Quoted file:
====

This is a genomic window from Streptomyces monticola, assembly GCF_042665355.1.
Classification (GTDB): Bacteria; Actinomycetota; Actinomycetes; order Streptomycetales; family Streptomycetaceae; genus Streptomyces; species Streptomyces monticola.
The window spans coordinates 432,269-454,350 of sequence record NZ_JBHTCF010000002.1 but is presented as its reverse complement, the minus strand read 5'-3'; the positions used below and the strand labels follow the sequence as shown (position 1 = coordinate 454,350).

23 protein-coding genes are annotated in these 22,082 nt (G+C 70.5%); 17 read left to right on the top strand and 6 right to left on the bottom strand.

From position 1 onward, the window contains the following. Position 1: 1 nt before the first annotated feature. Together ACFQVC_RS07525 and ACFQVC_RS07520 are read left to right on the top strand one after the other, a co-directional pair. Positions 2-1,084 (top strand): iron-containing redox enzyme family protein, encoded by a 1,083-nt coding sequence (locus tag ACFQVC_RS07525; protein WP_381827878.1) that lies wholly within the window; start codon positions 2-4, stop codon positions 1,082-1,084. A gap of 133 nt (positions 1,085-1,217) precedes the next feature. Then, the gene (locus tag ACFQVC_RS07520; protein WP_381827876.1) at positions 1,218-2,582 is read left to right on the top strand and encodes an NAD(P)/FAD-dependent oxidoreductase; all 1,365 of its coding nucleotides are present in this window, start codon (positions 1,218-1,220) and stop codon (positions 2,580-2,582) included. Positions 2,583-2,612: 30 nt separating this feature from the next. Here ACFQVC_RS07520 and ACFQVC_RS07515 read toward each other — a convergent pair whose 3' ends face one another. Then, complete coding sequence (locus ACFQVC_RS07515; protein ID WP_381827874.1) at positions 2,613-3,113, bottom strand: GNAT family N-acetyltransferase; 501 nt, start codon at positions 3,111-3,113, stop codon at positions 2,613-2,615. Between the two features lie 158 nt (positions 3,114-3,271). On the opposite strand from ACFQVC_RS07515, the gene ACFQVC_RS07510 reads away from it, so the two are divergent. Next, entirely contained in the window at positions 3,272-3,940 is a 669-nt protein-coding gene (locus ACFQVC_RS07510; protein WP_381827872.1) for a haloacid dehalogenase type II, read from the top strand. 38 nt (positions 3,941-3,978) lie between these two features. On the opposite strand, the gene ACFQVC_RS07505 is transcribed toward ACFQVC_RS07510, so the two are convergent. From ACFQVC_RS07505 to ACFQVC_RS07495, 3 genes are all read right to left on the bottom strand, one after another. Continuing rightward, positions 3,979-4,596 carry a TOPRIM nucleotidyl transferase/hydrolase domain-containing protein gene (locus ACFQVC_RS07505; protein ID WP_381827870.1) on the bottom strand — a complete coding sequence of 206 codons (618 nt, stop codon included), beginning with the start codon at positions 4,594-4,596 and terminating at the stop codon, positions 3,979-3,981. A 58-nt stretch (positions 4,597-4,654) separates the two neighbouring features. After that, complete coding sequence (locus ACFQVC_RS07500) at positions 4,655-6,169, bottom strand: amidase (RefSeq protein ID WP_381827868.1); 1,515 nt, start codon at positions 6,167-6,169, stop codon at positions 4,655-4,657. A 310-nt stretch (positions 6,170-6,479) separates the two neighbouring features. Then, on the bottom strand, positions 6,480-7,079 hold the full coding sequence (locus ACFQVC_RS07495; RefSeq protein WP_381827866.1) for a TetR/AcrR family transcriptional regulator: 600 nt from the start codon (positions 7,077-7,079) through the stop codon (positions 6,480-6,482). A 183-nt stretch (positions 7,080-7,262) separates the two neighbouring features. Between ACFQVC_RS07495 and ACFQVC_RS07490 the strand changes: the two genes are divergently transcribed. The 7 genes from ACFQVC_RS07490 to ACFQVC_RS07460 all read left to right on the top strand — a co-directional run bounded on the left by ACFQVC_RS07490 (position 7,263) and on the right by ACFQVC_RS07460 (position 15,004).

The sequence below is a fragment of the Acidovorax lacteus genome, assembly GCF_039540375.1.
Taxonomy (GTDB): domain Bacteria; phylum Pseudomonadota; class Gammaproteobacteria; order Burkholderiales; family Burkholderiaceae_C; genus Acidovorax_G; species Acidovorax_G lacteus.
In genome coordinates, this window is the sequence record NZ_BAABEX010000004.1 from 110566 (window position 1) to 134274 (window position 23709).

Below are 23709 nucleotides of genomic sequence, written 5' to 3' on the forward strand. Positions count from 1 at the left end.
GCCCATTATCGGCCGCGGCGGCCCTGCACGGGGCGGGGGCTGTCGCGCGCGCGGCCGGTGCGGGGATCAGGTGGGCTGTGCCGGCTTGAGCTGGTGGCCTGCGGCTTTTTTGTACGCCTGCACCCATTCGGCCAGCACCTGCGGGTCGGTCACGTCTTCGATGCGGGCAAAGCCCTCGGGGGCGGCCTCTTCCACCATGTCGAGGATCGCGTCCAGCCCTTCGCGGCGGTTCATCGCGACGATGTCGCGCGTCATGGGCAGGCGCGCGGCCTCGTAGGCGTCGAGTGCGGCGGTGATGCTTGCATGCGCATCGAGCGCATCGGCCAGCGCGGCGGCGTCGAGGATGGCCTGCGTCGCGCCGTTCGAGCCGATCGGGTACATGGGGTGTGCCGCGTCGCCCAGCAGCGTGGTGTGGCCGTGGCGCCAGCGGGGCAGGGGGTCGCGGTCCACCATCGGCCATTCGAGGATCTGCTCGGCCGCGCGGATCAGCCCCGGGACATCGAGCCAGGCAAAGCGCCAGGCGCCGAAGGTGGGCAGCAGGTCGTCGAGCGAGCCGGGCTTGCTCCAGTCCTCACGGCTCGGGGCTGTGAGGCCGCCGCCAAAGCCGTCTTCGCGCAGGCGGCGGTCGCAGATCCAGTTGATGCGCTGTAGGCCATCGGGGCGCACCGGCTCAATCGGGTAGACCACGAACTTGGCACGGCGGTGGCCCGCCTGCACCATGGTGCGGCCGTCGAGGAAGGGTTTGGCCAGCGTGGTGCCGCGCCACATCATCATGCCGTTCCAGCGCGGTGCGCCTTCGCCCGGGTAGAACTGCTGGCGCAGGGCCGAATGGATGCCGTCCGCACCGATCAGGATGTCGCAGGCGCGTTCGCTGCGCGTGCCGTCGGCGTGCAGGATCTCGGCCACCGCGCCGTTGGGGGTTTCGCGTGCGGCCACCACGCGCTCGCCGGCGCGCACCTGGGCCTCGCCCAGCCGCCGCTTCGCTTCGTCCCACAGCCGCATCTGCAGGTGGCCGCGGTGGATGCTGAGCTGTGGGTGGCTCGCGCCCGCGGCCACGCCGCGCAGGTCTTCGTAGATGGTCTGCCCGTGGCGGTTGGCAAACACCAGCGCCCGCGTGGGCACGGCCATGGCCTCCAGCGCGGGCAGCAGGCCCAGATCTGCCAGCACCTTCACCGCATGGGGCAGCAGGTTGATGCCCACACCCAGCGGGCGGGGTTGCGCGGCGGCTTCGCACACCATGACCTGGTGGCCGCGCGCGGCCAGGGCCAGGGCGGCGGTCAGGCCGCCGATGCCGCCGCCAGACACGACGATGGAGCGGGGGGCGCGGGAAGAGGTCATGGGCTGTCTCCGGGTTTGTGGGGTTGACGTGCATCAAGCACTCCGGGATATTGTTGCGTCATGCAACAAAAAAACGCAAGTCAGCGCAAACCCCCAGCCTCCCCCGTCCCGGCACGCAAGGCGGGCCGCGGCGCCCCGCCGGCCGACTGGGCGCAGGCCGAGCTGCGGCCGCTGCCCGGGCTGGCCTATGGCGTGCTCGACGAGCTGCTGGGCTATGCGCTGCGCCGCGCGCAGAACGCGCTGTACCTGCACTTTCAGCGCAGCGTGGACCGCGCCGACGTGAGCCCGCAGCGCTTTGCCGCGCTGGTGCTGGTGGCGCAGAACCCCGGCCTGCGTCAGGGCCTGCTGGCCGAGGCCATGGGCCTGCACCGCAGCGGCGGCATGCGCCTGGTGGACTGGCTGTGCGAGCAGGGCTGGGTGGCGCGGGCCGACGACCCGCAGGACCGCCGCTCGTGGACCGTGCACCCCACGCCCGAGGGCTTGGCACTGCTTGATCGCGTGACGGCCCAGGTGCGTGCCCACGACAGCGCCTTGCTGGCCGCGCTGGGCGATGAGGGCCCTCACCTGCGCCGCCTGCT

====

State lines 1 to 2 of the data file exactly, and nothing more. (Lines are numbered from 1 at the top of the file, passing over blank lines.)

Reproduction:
This is a genomic window from Streptomyces monticola, assembly GCF_042665355.1.
Classification (GTDB): Bacteria; Actinomycetota; Actinomycetes; order Streptomycetales; family Streptomycetaceae; genus Streptomyces; species Streptomyces monticola.